WADDINGTON — The flashing lights and sound of sirens Saturday in Waddington weren’t in response to an emergency.
Law enforcement agencies, first responders, elected officials and others converged on the village for a “Back the Blue” parade.
Police cars, fire trucks, ambulances and other vehicles took part in the parade, which traveled about one mile from Linden Street to JC’s River Run.
More than 30 organizations and individuals from throughout St. Lawrence, Jefferson, Lewis and Franklin counties had been invited to participate in the event that was organized to show support for all law enforcement, fire department and emergency medical service agencies. However, the number of participants was much higher. The parade was announced publicly Friday evening, and others were welcome to join in the convoy, according to Massena chiropractor, Dr. William Orlando, one of the organizers.
“I was asked to help with some organization of this parade. I treated many of the law enforcement officials out here and their friends. So it was easy for me to get to the head of the agencies with a phone call,” he said.
His Corvette was among the vehicles in the parade, and it had a special message on the front hood — “Back the Blue” painted in gray for the Border Patrol, purple for New York State Police and blue for local departments.
“On behalf of the north country, we changed the emblem to three colors of stripes,” Dr. Orlando said.
As vehicles traveled the route, several individuals stood on the sidelines with signs supporting their efforts. They included messages like “Back the Blue” and “Our Police Matter To Us.” No walkers participated in the parade because of COVID-19.
Among those who participated and later spoke to the crowd were three candidates in this year’s election — Rep. Elise M. Stefanik, R-Schuylerville, Assemblyman Mark C. Walczyk, R-Watertown, and Greg Storie, who is running for St. Lawrence County court judge.
“In the north country, law enforcement is part of the fabric and really the strength of our community. When you consider the troopers, the county sheriff’s office, our local police departments, our CBP (Customs and Border Protection) officers, this is a region that supports and embraces our law enforcement. We should be very, very proud of that here in the north country. They do incredible work for this community,” Ms. Stefanik said.
She said hundreds of people turned out in Plattsburgh last weekend “to show their support for their friends, their family, their neighbors that are part of our law enforcement community.”
“I also want to thank the spouses and the children and the parents of our law enforcement officers. As I talked to parents of state troopers, I had a conversation with a gentleman who said he worries about going to sleep every night because he fears for his child’s life. They put their lives on the line, at risk every single day and we owe them a debt of gratitude,” she said.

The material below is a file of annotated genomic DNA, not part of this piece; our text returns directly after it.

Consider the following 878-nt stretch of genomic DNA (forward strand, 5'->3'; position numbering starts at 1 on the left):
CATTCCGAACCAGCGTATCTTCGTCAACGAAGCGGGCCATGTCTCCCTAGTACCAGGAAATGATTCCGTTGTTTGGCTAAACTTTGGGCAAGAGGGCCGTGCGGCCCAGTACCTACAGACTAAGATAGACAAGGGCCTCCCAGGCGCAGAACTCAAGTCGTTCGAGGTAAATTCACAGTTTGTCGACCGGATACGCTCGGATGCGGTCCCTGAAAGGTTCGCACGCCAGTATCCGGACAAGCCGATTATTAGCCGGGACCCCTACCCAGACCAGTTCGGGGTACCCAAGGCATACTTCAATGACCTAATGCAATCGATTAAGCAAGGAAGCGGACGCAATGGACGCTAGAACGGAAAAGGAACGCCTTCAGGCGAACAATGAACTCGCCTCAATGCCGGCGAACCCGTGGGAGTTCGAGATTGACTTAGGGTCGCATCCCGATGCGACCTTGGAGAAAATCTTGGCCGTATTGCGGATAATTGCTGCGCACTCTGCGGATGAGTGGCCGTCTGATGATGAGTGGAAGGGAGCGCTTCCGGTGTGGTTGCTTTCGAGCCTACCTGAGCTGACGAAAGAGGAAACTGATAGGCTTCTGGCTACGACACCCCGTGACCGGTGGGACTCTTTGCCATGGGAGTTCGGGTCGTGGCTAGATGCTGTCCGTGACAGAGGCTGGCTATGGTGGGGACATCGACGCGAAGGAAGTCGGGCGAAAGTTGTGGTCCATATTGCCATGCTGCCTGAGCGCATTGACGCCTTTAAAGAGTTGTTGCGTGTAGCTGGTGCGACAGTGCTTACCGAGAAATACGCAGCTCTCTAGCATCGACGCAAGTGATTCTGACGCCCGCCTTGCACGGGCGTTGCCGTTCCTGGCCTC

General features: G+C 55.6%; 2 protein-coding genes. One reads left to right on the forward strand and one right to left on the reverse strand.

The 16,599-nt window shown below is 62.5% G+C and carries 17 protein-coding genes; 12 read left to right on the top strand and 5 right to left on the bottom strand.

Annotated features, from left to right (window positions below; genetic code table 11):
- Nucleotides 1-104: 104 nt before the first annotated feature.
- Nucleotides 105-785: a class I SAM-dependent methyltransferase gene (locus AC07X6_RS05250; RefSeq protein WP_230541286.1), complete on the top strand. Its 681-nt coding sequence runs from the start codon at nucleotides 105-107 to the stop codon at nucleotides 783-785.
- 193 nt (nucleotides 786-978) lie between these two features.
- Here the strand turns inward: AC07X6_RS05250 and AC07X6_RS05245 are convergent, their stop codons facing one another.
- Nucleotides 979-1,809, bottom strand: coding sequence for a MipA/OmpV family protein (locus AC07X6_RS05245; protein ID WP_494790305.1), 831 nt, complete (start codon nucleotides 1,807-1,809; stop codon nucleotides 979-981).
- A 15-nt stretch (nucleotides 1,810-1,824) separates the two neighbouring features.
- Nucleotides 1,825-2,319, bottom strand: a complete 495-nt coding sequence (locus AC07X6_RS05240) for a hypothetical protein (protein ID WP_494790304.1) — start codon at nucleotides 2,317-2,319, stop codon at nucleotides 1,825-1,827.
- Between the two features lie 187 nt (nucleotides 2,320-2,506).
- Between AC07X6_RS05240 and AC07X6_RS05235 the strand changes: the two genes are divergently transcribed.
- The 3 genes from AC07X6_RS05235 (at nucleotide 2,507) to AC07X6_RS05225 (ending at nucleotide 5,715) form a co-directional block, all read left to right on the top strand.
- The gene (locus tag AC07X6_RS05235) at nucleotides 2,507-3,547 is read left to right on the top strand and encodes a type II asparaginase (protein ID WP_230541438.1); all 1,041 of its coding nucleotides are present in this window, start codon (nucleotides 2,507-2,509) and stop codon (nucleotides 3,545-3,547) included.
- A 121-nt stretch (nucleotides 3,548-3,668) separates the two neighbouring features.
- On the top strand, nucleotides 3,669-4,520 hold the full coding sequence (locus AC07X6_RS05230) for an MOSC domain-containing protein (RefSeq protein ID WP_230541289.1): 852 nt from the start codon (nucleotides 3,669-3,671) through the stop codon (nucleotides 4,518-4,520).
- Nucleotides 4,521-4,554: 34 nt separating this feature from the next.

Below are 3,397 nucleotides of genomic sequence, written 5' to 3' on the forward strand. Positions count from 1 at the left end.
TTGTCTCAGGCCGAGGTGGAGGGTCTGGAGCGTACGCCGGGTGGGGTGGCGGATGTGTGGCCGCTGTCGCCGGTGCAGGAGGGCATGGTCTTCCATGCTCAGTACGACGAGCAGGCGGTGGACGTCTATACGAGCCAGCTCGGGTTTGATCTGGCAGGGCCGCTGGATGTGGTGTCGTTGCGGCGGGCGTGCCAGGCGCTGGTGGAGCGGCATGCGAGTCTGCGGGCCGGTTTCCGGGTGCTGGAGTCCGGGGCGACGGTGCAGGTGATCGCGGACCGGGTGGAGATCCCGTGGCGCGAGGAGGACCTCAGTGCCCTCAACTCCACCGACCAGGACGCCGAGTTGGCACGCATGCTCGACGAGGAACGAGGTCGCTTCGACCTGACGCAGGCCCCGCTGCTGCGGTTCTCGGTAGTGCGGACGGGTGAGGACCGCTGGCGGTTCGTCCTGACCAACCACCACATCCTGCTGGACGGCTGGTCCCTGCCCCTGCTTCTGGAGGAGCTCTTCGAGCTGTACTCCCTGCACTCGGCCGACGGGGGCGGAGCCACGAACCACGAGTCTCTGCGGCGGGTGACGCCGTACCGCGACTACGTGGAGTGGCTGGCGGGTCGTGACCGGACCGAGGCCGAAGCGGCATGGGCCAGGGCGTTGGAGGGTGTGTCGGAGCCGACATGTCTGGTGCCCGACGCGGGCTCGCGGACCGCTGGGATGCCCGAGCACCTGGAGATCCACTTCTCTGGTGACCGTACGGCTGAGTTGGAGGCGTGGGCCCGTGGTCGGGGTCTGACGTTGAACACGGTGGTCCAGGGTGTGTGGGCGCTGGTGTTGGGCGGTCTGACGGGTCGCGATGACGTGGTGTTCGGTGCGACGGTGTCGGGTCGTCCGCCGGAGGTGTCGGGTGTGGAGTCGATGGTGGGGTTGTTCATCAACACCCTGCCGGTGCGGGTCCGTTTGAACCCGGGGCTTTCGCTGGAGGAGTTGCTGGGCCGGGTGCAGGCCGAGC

Ms. Stefanik said she had the support of law enforcement in this year’s campaign.
“I am the only candidate in this race who stands up for our law enforcement. I have an opponent who supports defunding the police. We don’t need to defund the police, we need to defend the police. This is about standing up for our values... which is why I am so excited to announce that I have been endorsed by the Police Conference of New York state. I am the first member of the New York Congressional delegation to earn that endorsement. I have also been endorsed by our Border Patrol,” she said.
Mr. Walczyk said he was proud to support law enforcement in Albany.
“I’m proud that I’ve been able to thread the needle in Albany to stand up and support our police officers, men and women. Frankly, I’m preaching to the choir. This crowd knows that,” he said.
“I think it’s important to state anyway, every single day when they get up and they do their job, they need to be on their A game. Every single day that they put on their uniform, there is a really good chance they’re going to meet somebody on the worst day of their life. They’re definitely going to meet somebody that’s had the worst day that week, certainly that year plenty of times,” Mr. Walczyk said.
He said he talked with some officers before the parade and heard about issues they’ve faced.
“Just domestic disputes alone would make me never want to do their jobs. A huge thank you to the men and women who put on the uniform, put themselves in dangerous situations and, frankly, people who are criticizing them the most would have no courage to do so whatsoever,” he said.
Mr. Storie said three things came to mind when he thought about law enforcement — appreciation, admiration and respect.
“Another word that comes to mind personally is family. I have a cousin. He’s a retired state trooper. During a routine traffic stop, a man tried to stab him in the chest. Middle of the day, routine traffic stop, he was not expecting this. So I understand that when law enforcement officers go to work every day, they don’t know what’s going to happen. They don’t know if they’re coming home,” he said.
“Our law enforcement officers, whether it’s an accident, a violent crime, even sometimes a fire, they’re going to help. So there’s a great personal cost to themselves,” Mr. Storie said.